When to visit your pharmacy instead of your GP

When to visit your pharmacy instead of your GP
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It can be hard to know when you should see your pharmacist instead of your GP. But with waiting times to see the doctor up, popping in to ask your pharmacist for advice takes just a minute. However, for some health complaints, you should always seek advice from your GP - but how do we decide our best port of call?

Stomach bug or gastroenteritis

Don’t visit your GP if you’ve got a stomach bug. These types of bugs are very infectious and visiting your local surgery can spread it to other patients as well as your doctor and surgery staff. Most cases clear up in a week or so but if concerned, you should call 111 to avoid coming into physical contact with anyone.

Sore throat, blocked nose

Contrary to popular opinion, most antibiotics can’t clear up a sore throat because they are caused by a viral infection. So if you need some relief from a painful sore throat, it’s best to pop into the local pharmacy to see what ailments are available to soothe the sore feeling.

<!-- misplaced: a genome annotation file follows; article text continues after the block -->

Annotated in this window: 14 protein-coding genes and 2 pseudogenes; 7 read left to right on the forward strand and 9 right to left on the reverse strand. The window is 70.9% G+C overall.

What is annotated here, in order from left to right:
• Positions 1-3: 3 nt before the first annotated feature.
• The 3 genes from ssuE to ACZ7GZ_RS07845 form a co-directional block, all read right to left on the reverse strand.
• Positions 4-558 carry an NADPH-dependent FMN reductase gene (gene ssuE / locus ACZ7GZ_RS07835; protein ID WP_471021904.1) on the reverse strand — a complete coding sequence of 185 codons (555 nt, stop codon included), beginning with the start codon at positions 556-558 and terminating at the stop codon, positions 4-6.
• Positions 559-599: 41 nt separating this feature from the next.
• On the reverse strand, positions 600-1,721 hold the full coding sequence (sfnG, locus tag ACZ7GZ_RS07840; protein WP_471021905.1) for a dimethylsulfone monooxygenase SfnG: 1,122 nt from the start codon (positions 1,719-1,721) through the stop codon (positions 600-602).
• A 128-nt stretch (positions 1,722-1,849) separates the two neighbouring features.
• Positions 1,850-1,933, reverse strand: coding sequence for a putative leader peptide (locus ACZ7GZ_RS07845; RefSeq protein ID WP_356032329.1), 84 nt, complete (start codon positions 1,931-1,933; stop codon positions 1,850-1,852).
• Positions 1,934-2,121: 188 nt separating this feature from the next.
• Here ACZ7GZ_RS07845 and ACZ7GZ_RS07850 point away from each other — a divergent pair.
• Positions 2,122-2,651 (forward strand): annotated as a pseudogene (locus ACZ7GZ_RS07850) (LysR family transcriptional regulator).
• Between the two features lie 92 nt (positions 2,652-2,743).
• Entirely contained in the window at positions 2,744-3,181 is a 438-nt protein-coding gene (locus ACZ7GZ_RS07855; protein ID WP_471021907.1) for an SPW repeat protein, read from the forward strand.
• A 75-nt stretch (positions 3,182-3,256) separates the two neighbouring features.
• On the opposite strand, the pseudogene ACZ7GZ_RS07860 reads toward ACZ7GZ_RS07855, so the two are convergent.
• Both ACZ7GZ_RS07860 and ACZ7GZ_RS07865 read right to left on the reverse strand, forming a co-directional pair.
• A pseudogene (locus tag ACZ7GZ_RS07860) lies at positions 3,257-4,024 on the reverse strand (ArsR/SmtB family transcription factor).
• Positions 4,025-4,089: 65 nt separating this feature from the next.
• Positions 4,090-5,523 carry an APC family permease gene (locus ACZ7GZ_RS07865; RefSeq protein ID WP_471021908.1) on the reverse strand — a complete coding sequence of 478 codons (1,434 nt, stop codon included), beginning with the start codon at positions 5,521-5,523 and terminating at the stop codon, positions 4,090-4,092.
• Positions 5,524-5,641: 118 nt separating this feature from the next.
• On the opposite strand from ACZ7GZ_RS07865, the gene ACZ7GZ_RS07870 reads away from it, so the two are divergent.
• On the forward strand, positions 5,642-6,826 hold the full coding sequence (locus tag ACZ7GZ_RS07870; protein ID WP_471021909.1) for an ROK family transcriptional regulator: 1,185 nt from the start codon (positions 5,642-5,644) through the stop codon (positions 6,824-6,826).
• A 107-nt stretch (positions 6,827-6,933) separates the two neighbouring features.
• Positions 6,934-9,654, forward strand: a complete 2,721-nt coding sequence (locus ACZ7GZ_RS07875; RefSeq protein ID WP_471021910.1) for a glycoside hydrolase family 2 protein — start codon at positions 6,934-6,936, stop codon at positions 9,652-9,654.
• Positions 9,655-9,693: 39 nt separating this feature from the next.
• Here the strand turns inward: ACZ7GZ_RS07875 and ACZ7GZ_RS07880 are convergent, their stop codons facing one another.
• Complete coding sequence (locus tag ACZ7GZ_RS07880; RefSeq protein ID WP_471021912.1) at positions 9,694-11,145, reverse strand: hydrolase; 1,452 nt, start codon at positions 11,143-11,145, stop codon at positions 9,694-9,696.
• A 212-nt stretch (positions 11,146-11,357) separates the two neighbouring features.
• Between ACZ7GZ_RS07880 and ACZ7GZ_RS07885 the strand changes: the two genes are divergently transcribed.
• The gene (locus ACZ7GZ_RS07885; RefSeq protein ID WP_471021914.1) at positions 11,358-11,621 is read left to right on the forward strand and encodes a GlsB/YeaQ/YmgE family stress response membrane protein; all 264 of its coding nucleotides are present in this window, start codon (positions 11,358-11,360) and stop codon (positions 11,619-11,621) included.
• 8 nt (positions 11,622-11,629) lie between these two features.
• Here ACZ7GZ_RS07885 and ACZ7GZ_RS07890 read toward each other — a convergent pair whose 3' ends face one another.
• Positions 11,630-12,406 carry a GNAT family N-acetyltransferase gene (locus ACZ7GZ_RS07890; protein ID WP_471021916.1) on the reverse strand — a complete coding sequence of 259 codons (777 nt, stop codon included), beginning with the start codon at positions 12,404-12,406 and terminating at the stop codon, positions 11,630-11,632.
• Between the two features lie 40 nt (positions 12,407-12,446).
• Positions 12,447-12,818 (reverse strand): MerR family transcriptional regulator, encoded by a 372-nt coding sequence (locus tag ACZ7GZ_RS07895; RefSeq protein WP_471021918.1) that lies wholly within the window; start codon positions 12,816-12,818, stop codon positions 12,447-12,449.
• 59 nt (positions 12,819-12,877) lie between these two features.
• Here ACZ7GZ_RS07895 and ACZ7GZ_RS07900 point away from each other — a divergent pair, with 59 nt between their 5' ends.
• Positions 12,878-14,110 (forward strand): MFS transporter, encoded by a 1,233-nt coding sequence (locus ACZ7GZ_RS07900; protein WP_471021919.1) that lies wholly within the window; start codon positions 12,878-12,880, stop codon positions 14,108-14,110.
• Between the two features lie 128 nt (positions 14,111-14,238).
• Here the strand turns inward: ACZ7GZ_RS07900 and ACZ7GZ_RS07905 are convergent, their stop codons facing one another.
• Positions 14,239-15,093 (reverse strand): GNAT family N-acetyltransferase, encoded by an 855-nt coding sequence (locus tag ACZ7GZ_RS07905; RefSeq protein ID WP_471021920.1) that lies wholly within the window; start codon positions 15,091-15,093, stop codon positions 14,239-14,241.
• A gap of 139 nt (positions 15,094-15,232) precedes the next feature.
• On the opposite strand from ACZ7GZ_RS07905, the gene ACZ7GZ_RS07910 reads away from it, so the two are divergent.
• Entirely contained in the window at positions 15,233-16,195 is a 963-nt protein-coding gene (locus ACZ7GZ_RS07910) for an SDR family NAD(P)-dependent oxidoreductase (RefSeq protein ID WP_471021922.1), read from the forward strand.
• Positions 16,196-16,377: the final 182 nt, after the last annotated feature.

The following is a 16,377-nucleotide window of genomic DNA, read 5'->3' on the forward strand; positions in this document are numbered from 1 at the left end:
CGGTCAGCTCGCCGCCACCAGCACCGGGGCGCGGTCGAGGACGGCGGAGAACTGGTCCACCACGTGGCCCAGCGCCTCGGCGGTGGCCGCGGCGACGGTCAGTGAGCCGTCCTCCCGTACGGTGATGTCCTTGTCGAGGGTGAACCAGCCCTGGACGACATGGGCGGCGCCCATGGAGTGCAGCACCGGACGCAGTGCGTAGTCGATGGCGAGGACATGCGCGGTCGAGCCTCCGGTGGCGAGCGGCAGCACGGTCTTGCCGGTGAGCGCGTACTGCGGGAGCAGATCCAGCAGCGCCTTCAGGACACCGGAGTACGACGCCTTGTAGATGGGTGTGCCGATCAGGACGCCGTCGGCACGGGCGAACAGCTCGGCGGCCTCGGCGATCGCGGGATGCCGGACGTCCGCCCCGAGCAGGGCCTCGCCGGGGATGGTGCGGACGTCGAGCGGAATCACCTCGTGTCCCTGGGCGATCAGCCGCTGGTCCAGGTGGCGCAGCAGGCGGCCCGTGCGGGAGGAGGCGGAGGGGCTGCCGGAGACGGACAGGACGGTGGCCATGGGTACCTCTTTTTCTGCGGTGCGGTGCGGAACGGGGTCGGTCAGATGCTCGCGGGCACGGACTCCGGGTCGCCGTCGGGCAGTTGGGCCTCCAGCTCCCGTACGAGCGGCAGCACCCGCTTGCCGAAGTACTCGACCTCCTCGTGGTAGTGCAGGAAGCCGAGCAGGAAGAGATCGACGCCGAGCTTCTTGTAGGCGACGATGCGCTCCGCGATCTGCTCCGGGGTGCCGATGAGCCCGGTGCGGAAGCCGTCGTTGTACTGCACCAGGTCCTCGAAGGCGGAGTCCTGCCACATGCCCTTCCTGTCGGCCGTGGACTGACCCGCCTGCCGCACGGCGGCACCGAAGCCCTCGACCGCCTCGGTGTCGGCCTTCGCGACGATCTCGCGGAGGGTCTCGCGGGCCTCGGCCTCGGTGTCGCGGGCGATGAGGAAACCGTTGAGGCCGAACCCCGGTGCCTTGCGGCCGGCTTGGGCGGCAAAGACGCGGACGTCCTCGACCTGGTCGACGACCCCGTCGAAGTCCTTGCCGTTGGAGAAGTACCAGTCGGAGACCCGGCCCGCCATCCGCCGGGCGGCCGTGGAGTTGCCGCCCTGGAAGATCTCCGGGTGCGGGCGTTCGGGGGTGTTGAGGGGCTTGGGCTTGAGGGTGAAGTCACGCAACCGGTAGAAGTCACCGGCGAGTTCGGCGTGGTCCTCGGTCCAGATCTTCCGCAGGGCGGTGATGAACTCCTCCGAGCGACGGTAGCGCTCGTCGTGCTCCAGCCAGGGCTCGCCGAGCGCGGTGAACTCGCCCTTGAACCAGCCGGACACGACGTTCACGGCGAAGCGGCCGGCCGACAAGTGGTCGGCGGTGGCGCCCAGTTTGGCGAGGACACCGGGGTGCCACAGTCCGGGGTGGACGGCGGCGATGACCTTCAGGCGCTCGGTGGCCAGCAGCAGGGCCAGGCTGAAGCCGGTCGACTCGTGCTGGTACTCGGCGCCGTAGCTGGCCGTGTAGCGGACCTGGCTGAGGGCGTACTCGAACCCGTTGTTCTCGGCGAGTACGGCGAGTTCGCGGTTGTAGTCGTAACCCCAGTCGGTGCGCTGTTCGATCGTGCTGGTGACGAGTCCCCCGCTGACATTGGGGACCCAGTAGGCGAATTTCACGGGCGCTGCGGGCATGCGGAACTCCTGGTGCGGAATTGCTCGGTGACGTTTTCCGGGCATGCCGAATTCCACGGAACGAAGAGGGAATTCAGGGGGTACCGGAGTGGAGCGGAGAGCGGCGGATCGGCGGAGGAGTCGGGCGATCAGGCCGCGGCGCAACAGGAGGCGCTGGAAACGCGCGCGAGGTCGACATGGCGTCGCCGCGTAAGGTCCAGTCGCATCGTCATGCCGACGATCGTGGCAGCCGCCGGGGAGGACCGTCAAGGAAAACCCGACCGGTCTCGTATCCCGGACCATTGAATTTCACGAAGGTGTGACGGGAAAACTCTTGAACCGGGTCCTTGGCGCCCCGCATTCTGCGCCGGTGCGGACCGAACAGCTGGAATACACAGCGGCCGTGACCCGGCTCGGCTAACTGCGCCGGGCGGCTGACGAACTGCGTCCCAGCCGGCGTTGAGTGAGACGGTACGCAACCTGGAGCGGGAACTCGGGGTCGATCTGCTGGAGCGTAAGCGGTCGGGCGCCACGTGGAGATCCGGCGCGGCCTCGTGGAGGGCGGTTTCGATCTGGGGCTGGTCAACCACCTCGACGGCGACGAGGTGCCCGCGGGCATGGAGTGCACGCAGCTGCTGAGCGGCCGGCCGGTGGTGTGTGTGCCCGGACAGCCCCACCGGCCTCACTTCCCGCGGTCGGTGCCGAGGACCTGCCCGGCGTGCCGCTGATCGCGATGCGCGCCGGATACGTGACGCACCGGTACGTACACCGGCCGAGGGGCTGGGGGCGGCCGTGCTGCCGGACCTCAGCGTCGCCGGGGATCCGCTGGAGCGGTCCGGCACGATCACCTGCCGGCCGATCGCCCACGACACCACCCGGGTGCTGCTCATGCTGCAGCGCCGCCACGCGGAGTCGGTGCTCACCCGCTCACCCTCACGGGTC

Superdrug now offer a new sore throat consultation service where a pharmacist will be able to identify what type of treatment is best to cure your sore throat. Find your local Superdrug pharmacy here. Strepsils have also launched a website with more information about sore throats and the consultation service from Superdrug, which has been sponsored by RB, the makers of Strepsils and Strefen.

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Skin conditions

Common skin complaints such as eczema, acne or impetigo can often be identified by a pharmacist who will be able to provide you with the correct treatment. But always remember, if the treatment doesn’t work or condition worsens it’s always important to see your GP.

Constipation

Your pharmacist will be able to provide you with relief for constipation or piles. However, if you’re not quite sure if it definitely is constipation or worried what caused it, you’re probably best to see your GP.

Allergies

Hay fever, rashes, bites and stings are often not serious and can be treated and relieved with a simple cream or allergy tablet. If you’re unsure what has caused your rash though or worried the symptoms are worsening, it’s likely your pharmacist will advise you to see a GP.

Aches and pains

Things like headaches, earache and joint pain aren’t pleasant but can usually be relieved with pain killers - especially if you rarely experience this type of ache or pain or know what could have caused it. If you’re not sure what the underlying cause could be, painkillers are good for temporary relief but it’s best to ask your GP if you frequently experience pain.

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